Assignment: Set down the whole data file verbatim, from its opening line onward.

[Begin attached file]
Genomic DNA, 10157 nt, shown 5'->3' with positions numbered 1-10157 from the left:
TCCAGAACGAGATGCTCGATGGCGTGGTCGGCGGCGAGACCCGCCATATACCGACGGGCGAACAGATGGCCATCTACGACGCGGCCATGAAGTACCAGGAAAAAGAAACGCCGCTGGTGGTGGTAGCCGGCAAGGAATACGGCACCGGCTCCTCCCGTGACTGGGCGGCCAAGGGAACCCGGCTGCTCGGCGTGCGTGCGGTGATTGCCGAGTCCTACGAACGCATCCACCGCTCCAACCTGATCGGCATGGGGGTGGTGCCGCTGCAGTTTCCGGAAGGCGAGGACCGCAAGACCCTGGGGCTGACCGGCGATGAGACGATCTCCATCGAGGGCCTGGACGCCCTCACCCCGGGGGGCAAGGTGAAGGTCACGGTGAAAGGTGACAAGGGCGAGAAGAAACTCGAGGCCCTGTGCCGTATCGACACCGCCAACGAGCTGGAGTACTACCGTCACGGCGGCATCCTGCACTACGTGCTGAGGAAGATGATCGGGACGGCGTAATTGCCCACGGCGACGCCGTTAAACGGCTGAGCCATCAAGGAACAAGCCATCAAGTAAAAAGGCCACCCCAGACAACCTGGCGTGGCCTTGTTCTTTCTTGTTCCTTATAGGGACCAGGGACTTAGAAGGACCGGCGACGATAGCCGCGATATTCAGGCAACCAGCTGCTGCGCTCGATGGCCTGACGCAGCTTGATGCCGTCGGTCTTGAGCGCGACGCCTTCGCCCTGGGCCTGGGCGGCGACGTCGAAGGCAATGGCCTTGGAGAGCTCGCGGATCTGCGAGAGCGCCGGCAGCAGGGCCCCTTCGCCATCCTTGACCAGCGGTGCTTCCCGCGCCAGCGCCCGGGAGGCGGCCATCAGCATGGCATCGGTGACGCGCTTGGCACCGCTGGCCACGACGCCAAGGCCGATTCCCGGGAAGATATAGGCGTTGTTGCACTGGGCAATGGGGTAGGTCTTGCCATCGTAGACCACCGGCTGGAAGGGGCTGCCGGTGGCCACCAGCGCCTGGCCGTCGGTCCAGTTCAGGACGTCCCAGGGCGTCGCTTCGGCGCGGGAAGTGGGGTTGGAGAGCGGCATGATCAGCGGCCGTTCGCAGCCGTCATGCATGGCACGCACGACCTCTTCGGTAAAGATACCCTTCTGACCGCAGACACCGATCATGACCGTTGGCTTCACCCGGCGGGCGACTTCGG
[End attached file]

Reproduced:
Genomic DNA, 10157 nt, shown 5'->3' with positions numbered 1-10157 from the left:
TCCAGAACGAGATGCTCGATGGCGTGGTCGGCGGCGAGACCCGCCATATACCGACGGGCGAACAGATGGCCATCTACGACGCGGCCATGAAGTACCAGGAAAAAGAAACGCCGCTGGTGGTGGTAGCCGGCAAGGAATACGGCACCGGCTCCTCCCGTGACTGGGCGGCCAAGGGAACCCGGCTGCTCGGCGTGCGTGCGGTGATTGCCGAGTCCTACGAACGCATCCACCGCTCCAACCTGATCGGCATGGGGGTGGTGCCGCTGCAGTTTCCGGAAGGCGAGGACCGCAAGACCCTGGGGCTGACCGGCGATGAGACGATCTCCATCGAGGGCCTGGACGCCCTCACCCCGGGGGGCAAGGTGAAGGTCACGGTGAAAGGTGACAAGGGCGAGAAGAAACTCGAGGCCCTGTGCCGTATCGACACCGCCAACGAGCTGGAGTACTACCGTCACGGCGGCATCCTGCACTACGTGCTGAGGAAGATGATCGGGACGGCGTAATTGCCCACGGCGACGCCGTTAAACGGCTGAGCCATCAAGGAACAAGCCATCAAGTAAAAAGGCCACCCCAGACAACCTGGCGTGGCCTTGTTCTTTCTTGTTCCTTATAGGGACCAGGGACTTAGAAGGACCGGCGACGATAGCCGCGATATTCAGGCAACCAGCTGCTGCGCTCGATGGCCTGACGCAGCTTGATGCCGTCGGTCTTGAGCGCGACGCCTTCGCCCTGGGCCTGGGCGGCGACGTCGAAGGCAATGGCCTTGGAGAGCTCGCGGATCTGCGAGAGCGCCGGCAGCAGGGCCCCTTCGCCATCCTTGACCAGCGGTGCTTCCCGCGCCAGCGCCCGGGAGGCGGCCATCAGCATGGCATCGGTGACGCGCTTGGCACCGCTGGCCACGACGCCAAGGCCGATTCCCGGGAAGATATAGGCGTTGTTGCACTGGGCAATGGGGTAGGTCTTGCCATCGTAGACCACCGGCTGGAAGGGGCTGCCGGTGGCCACCAGCGCCTGGCCGTCGGTCCAGTTCAGGACGTCCCAGGGCGTCGCTTCGGCGCGGGAAGTGGGGTTGGAGAGCGGCATGATCAGCGGCCGTTCGCAGCCGTCATGCATGGCACGCACGACCTCTTCGGTAAAGATACCCTTCTGACCGCAGACACCGATCATGACCGTTGGCTTCACCCGGCGGGCGACTTCGG